A brief history of México inspired by the film: Huicholes: The Last Peyote Guardians by Hernán Vilchez. Sergio C. Muñoz
Background text to support my radio broadcast interview with Hernán: Listen: http://intelatin.podbean.com/e/huicholes/
The film will be playing on November 19 at Fullerton College and is also available on video-on-demand through Vimeo: http://www.huicholesfilm.com
Some might say that the Mexican Revolution which began on November 20, 1910, ended on February 05, 1917 when the Mexican Constitution created radical change for Mexico in four ways:
At around this time, don Porfi gave control of the entire rail grid of San Luis Potosí and surrounding states to US businesses led by the Guggenheims. During this time, a few, shrewd Mexican businessmen brokered the sale of the federal rail grid to the American investors at a handsome profit. By 1910 Guggenheim mining interest in Mexico accounted for 54 million dollars of wealth and receiving 77% of Mexico’s mineral exports.In Mexico, at the time, you had the haves and the have nots. Among the haves were the shrewd businessmen we just mentioned but just below them were others who began to get squeezed out of the money play. On top of the peasants who were experiencing economic frustrations, downward mobility and outright exploitation, there arose a political force and a major intellectual movement to fight against these elite families in developing states like San Luis Potosí.
This force was composed of the indigenous folks, peasants, small property holders, artisans, urban workers, miners, small businessmen and at times even industrialists and hacendados. In 1908, a credit crisis brought on by corruption and mismanagement in San Luis Potosí, as in most of México, was accompanied by a drought and food shortages. As all this was happening, don Porfis braintrust, known as the cientificos, began to advise don Porfi that things were spiraling out of control and that a significant social change was necessary. Don Porfi refused and so a new leader was sourced and that individual was Francisco Madero. Madero led a charge against don Porfi and was relatively successful until he was shot dead by military officers outside the gates of a federal prison in Mexico City at the age of 39. His assassin, with 99% certainty, was the man who became the provisional president at this time, the General Victoriano Huerta. Once on the throne, Mexico’s revolutionary forces lead by Emiliano Zapata, Pancho Villa, Venustiano Carranza and Alvaro Obregon united against the common enemy: Huerta. Now, we jump to modern day México. We stay in San Luis Potosí but we head to the north in a Pueblo Mágico named Real de Catorce. On the perimeter of Real de Catorce live the Wixárika (Huicholes) and their sacred territories that are supported by their sophisticated creation myths and cosmogonies. On the perimeter of these sacred lands which have been supposedly protected by the federal government, the authority of the area has created 22 mining concessions to a Canadian mining corporation named First Majestic.First Majestic, like the Guggenheims before them, are extracting volumes of mineral wealth out of Mexico but using Mexican labor. 89 Billion dollars worth of wealth over the last 22 years and in return, the Wixárika and the impoverished mestizo population believe that they are left with a horrific environmental catastrophe and a baseless, non-diversified economy.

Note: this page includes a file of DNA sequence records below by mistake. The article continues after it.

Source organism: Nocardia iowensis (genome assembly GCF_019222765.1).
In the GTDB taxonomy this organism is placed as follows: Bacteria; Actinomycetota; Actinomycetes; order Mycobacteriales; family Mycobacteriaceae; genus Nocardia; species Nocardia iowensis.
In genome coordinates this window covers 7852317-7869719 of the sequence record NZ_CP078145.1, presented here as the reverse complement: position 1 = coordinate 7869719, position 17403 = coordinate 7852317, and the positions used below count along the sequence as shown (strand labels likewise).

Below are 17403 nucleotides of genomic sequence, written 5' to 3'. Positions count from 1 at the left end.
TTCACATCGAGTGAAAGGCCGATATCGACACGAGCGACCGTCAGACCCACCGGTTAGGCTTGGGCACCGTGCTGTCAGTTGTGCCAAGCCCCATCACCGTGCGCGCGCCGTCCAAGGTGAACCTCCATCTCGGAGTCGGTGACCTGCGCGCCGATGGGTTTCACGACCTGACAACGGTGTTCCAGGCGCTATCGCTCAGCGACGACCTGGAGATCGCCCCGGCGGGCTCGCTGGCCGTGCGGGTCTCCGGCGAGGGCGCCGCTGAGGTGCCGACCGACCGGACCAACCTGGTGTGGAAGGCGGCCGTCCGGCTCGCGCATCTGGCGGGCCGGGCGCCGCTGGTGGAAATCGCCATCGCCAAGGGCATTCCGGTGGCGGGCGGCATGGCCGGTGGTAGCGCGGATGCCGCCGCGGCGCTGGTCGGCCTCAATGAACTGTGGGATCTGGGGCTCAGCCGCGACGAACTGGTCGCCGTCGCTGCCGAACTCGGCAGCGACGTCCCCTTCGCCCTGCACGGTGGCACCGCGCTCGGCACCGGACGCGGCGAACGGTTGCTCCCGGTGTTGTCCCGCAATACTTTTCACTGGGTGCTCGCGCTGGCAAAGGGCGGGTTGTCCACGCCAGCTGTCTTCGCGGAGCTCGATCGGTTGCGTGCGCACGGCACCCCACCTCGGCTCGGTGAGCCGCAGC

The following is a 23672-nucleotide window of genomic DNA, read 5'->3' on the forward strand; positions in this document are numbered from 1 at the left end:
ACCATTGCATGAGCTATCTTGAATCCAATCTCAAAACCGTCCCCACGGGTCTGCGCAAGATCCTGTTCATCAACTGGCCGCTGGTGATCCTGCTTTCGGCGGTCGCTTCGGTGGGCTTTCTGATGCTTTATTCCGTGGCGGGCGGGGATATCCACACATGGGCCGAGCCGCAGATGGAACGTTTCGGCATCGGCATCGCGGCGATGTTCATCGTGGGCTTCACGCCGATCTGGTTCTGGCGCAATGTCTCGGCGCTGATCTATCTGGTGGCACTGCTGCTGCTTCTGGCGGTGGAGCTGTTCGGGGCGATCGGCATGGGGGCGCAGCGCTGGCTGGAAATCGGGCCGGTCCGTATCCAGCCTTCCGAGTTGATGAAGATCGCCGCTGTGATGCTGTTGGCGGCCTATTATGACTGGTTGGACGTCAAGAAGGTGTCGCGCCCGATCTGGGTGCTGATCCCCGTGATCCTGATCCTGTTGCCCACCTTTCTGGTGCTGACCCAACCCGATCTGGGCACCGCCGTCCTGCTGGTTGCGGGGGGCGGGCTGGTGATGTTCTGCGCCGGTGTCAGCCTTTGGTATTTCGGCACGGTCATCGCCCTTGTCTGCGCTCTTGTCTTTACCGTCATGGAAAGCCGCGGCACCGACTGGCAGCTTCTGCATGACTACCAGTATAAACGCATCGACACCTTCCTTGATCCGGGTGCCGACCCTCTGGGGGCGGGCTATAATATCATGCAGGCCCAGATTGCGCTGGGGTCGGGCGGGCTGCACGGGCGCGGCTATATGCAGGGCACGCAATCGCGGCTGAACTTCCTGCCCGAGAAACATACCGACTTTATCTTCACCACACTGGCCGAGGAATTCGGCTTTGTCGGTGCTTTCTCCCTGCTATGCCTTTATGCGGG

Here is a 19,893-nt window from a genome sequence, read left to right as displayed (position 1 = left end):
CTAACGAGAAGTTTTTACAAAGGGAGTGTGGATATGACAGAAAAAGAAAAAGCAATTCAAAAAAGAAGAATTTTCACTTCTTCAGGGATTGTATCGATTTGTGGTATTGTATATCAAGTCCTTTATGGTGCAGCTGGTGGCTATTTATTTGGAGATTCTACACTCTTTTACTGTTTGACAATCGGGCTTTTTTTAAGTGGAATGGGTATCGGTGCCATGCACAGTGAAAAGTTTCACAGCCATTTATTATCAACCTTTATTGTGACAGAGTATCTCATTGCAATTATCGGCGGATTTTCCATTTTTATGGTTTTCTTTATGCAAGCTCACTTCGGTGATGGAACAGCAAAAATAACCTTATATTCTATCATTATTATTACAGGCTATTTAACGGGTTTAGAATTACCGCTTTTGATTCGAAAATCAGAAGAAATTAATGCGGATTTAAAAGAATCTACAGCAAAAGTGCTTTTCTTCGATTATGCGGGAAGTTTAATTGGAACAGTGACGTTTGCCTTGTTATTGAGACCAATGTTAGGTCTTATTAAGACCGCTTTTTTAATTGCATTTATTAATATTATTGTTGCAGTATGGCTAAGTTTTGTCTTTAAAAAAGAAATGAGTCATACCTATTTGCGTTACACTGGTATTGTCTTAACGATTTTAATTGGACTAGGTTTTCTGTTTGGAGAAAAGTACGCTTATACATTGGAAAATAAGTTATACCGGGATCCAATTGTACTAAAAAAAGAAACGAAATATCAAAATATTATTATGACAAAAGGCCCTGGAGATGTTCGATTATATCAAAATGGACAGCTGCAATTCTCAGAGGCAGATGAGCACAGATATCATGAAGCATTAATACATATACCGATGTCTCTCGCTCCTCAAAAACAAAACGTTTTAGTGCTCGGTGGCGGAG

Spiritually, it is a problematic relationship as well because the environmental catastrophe has led to drought and the pueblo thrives on rain for the well-being of the cosecha which leads to the well-being of the children: Sanos. Contentos. Integrados. The Wixárika remain in struggle and through their petitions to madre lluvia, abuelo fuego and hermano mayor venado with caldo de becerro, sangre y chocolate, they roam the biodiversity of the desert with huaraches bendecidos in search of peyote which provides them with their ancestral DNA, their harmony and their understanding of life.
The history written above is edited by Sergio C. Muñoz from James Cockcroft’s Intellectual Precursors of the Mexican Revolution. I have also used elements from Gobernantes de Mexico by Juana Vázquez Gómez.
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